Why data, you might ask. Isn't the folksy anecdote that moves us to action good enough? In the past, the answer might have been yes because supporting an organization that's doing good is better than not supporting one. But this is no longer sufficient. The needs are too big for us to be funding all but the best organizations. So how do we find these organizations? Using data. Data matter. Data help us unearth facts that, in turn, help us learn about organizations and the impact their work has on the communities they serve.

And that's why initiatives like the Reporting Commitment are so important. Though it might seem small that sixteen foundations -- including some of the largest in the country -- have begun publishing their grants data in an open, accessible fashion -- the truth is this is big news. Here's what these records look like:

Rwjf_grant_record

In just nine months these sixteen foundations have made available to the public more than 10,000 grants totaling $9 billion. Now imagine what this data set could look like in two or three years' time, with several hundred foundations contributing tens of thousands of grants totaling tens of billions of dollars. Then imagine these same foundations and others working to improve people's lives downloading this data and mashing it up with Census, World Bank, or other information. Or using word clouds and other visual tools to reveal beautiful patterns. Or mapping the geographic-area-served data to see if funding is reaching the places of greatest need. And then, if you will, imagine this data being used in ways we can't yet dream. This metamorphosis of data could be spectacular, and the impact of what we do with this knowledge would be tangible.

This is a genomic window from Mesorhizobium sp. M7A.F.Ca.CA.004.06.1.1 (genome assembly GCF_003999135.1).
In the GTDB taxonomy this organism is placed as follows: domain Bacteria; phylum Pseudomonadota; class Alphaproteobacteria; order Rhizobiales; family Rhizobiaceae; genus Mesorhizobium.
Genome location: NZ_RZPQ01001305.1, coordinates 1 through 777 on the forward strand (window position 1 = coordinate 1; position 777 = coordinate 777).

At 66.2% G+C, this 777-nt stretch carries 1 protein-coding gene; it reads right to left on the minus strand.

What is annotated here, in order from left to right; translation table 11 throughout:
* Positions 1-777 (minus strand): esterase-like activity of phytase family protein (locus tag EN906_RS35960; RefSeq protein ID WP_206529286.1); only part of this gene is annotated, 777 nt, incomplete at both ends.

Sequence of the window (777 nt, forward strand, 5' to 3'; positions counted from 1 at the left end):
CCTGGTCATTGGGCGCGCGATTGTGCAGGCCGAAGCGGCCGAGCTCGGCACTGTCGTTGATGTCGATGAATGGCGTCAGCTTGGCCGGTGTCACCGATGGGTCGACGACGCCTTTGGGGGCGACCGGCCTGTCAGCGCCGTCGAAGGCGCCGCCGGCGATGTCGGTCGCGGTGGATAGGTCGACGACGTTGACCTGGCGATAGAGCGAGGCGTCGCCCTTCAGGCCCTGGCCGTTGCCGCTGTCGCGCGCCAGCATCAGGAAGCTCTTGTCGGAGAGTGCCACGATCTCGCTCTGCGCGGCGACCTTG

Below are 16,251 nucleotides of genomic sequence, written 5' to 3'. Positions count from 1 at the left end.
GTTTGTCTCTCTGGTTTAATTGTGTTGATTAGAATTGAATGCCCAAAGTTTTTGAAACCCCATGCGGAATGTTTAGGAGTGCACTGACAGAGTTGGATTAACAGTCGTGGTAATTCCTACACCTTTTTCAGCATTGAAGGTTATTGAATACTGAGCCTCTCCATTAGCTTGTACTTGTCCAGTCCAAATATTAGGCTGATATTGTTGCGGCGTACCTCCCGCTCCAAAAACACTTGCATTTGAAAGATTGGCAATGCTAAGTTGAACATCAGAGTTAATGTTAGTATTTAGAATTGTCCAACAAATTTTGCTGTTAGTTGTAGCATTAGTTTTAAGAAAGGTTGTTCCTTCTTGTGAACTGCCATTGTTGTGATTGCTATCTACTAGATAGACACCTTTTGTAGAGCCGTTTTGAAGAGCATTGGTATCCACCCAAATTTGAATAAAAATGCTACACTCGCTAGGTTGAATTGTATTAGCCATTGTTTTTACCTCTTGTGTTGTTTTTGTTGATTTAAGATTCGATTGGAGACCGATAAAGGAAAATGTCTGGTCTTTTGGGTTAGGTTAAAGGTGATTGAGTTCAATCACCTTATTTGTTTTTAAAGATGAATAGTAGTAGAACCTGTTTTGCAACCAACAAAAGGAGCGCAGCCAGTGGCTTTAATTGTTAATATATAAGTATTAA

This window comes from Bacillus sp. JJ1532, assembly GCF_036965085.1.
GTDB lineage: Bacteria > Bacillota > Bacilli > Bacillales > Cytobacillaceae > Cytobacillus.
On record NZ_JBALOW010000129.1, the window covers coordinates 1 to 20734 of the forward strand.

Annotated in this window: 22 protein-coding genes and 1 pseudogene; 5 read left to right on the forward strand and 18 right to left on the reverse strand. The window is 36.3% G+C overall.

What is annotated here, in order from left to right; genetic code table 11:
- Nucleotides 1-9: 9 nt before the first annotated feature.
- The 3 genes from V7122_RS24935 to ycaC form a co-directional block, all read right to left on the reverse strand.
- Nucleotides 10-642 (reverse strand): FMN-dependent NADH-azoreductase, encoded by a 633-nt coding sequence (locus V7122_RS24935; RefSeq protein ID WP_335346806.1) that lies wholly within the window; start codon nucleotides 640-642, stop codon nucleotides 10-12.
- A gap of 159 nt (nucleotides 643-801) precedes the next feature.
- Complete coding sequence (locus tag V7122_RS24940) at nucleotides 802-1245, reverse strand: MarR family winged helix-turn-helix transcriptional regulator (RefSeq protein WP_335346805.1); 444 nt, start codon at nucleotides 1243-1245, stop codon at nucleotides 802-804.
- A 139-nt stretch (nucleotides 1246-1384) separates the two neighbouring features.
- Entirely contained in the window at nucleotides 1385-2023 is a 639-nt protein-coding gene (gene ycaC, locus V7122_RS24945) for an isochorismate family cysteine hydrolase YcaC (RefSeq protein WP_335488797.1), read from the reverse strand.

So here is my call to all funders: join the Reporting Commitment. Send in your data so that you and others can use it to tell the stories that are out there waiting for the data to find them. Do this and you, too, will come to love data as I do.

-- Kyle Reis

Tips for Seeking First-Time Support

July 17, 2013

(Allison Shirk is a freelance grantwriter based in the Puget Sound region. In her last post, she wrote about how grantwriters can help build the capacity of their organizations.) )

Headshot_allison_shirkNonprofits approaching a foundation for support for the first time often are asked, "Who else is at the table?" That's because foundations and corporate grantmakers are more likely to fund a program or project that others have deemed worthy of support. Not only does it simplify the due diligence process, it makes it easier for a program officer to demonstrate to senior leadership and/or the board that the program or project will be fully funded.

But as any grantwriter or development professional knows, it's not easy to get a funder to actually sit at the table. Here are a few tips designed to help you demonstrate to potential first-time funders that your project or program merits their support: